US, EU, Canada oppose health provision in mercury treaty; NGOs urge reconsideration
PUNTA DEL ESTE, Uruguay, July 6, 2012 /PRNewswire-USNewswire/ — Joined by the European Union, Canada and other developed countries, the U.S. opposed a separate health provision during the fourth (of five) mercury treaty negotiation earlier this week in Punta del Este, Uruguay. While a U.S. representative recognized that health is important to the Mercury Convention, it is “not in a position to accept” and has “significant concerns” about a separate health article, which was proposed by Latin American countries and supported by 92 countries from the developing world.
“This is an example of north-south double standard over whether health issues will be addressed equitably, even though the whole reason for negotiation is to protect human health,” stated Michael Bender, director of the Mercury Policy Project, who attended the negotiation. “Mercury is a basic human rights issue, as it affects millions of people. Health strategies to address reducing exposure to mercury must be included in this treaty.”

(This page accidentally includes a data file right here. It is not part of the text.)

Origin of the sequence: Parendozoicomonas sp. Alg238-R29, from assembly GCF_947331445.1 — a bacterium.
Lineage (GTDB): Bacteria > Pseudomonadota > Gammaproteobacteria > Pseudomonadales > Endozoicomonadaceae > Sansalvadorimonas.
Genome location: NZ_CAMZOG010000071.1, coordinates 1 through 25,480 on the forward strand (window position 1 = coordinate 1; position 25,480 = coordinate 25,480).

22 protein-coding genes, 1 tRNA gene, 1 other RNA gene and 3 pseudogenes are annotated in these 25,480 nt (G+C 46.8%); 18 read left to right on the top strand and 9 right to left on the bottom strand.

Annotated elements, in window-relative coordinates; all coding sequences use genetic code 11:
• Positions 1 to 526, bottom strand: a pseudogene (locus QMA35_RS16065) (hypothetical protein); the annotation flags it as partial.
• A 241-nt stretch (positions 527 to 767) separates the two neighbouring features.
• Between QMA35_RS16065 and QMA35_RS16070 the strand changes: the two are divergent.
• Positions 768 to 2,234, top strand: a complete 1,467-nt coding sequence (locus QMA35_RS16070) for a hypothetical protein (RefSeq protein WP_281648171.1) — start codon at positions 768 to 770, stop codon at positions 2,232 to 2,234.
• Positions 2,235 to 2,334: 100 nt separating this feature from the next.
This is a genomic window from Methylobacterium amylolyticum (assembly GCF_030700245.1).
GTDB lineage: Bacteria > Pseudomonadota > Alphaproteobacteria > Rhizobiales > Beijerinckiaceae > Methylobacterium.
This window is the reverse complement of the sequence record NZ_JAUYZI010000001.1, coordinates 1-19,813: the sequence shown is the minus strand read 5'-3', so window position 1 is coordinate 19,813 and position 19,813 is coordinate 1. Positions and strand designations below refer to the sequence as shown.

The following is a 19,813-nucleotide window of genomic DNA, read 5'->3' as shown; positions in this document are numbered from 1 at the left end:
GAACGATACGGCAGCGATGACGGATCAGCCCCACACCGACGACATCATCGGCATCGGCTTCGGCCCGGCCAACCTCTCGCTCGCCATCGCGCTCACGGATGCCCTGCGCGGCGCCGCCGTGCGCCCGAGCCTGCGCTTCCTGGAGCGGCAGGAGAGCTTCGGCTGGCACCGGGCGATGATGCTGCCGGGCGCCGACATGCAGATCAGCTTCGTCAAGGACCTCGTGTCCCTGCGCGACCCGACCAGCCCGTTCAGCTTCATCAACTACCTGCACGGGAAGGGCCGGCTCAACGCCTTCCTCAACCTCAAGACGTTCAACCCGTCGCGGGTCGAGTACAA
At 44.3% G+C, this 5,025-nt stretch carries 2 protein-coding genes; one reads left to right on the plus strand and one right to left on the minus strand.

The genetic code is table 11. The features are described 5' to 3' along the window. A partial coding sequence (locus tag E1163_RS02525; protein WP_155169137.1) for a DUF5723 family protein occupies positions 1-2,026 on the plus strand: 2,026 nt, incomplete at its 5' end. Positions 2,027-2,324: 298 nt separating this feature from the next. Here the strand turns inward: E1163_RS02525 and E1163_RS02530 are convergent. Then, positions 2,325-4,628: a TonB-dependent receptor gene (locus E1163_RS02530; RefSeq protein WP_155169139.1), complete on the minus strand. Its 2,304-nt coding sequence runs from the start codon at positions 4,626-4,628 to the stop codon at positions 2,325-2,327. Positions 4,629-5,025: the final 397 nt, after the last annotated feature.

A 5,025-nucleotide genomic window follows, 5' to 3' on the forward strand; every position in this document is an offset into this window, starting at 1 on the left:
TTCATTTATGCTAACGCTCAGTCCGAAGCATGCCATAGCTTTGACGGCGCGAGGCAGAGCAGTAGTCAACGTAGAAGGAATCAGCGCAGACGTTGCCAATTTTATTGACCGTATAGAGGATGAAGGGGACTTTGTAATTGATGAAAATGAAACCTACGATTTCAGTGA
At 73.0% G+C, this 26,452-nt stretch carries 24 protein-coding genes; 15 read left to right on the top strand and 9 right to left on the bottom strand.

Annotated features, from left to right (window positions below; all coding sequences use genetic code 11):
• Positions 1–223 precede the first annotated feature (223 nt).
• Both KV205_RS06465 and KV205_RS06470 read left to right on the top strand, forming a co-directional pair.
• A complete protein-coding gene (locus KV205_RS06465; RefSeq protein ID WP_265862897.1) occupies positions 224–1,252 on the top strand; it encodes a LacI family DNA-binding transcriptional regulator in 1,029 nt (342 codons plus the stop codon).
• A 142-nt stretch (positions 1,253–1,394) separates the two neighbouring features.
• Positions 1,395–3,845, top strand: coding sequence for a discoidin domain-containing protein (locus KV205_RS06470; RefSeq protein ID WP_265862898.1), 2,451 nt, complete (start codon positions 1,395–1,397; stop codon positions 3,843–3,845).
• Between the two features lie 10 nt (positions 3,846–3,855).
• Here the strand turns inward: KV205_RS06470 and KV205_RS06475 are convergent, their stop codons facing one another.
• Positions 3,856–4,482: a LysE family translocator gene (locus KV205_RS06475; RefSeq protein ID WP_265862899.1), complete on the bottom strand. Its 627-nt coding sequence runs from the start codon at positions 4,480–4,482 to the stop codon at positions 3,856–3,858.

The Latin American countries proposed a separate article calling for health programs to identify and protect populations at risk, through the development and implementation of health-based guidelines targeting mercury exposure reduction. During the negotiations, a representative of the Latin American countries explained why a health article is needed:
- First, there is a need to have clear directive to the Ministries of Health in developing countries to address mercury exposure, since there is “no clear mandate on this,” and therefore “no possibility to address problem clearly,” as “these agencies already have 100-200 responsibilities.”
- Second, a separate treaty health article would help “designate mercury as a priority along with all the others,” and
- Finally, it would provide developing countries with the assistance and specific guidance needed to reduce mercury exposure risks.
“While some developed countries have established risk communication programs to warn vulnerable populations at risk from exposure to mercury, many countries have not,” stated MPP Director Bender during the meeting. In addition, Bender urged governments “to support mercury biomonitoring in populations at risk and in the fish they eat.”
Biomonitoring is an important tool to identify and characterize exposure in high risk populations, including Indigenous Peoples, and to evaluate progress in reducing exposure to mercury, according to Bender.
The anticipated Mercury Convention, projected to be finalized in January 2013 at the fifth negotiation in Geneva, is expected to address mercury pollution globally.
SOURCE Mercury Policy Project